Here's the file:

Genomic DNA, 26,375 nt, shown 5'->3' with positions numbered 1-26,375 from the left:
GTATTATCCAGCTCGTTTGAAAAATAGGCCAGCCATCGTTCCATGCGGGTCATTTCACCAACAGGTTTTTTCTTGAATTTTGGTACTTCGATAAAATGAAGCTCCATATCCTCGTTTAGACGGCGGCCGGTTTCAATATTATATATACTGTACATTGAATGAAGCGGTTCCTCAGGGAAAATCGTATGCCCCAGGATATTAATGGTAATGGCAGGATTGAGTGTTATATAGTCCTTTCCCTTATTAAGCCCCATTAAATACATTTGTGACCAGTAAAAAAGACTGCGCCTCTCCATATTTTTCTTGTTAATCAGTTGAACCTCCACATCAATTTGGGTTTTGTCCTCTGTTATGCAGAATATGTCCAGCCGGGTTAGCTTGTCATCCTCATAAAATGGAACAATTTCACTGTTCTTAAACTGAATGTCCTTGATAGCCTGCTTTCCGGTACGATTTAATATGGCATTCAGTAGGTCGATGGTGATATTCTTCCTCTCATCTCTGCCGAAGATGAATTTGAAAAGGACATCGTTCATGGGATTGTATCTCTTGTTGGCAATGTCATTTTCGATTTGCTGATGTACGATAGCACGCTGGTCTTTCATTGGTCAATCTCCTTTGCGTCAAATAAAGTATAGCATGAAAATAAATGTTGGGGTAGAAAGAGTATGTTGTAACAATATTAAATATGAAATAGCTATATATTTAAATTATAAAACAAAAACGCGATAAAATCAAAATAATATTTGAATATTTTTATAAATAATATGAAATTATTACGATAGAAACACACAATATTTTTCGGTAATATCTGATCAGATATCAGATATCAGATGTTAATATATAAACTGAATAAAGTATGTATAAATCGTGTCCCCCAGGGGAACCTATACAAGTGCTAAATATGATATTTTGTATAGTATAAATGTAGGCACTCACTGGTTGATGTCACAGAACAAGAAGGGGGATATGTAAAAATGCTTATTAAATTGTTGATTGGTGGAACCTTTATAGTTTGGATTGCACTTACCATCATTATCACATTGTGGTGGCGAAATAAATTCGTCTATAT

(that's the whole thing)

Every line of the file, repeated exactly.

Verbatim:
Genomic DNA, 26,375 nt, shown 5'->3' with positions numbered 1-26,375 from the left:
GTATTATCCAGCTCGTTTGAAAAATAGGCCAGCCATCGTTCCATGCGGGTCATTTCACCAACAGGTTTTTTCTTGAATTTTGGTACTTCGATAAAATGAAGCTCCATATCCTCGTTTAGACGGCGGCCGGTTTCAATATTATATATACTGTACATTGAATGAAGCGGTTCCTCAGGGAAAATCGTATGCCCCAGGATATTAATGGTAATGGCAGGATTGAGTGTTATATAGTCCTTTCCCTTATTAAGCCCCATTAAATACATTTGTGACCAGTAAAAAAGACTGCGCCTCTCCATATTTTTCTTGTTAATCAGTTGAACCTCCACATCAATTTGGGTTTTGTCCTCTGTTATGCAGAATATGTCCAGCCGGGTTAGCTTGTCATCCTCATAAAATGGAACAATTTCACTGTTCTTAAACTGAATGTCCTTGATAGCCTGCTTTCCGGTACGATTTAATATGGCATTCAGTAGGTCGATGGTGATATTCTTCCTCTCATCTCTGCCGAAGATGAATTTGAAAAGGACATCGTTCATGGGATTGTATCTCTTGTTGGCAATGTCATTTTCGATTTGCTGATGTACGATAGCACGCTGGTCTTTCATTGGTCAATCTCCTTTGCGTCAAATAAAGTATAGCATGAAAATAAATGTTGGGGTAGAAAGAGTATGTTGTAACAATATTAAATATGAAATAGCTATATATTTAAATTATAAAACAAAAACGCGATAAAATCAAAATAATATTTGAATATTTTTATAAATAATATGAAATTATTACGATAGAAACACACAATATTTTTCGGTAATATCTGATCAGATATCAGATATCAGATGTTAATATATAAACTGAATAAAGTATGTATAAATCGTGTCCCCCAGGGGAACCTATACAAGTGCTAAATATGATATTTTGTATAGTATAAATGTAGGCACTCACTGGTTGATGTCACAGAACAAGAAGGGGGATATGTAAAAATGCTTATTAAATTGTTGATTGGTGGAACCTTTATAGTTTGGATTGCACTTACCATCATTATCACATTGTGGTGGCGAAATAAATTCGTCTATAT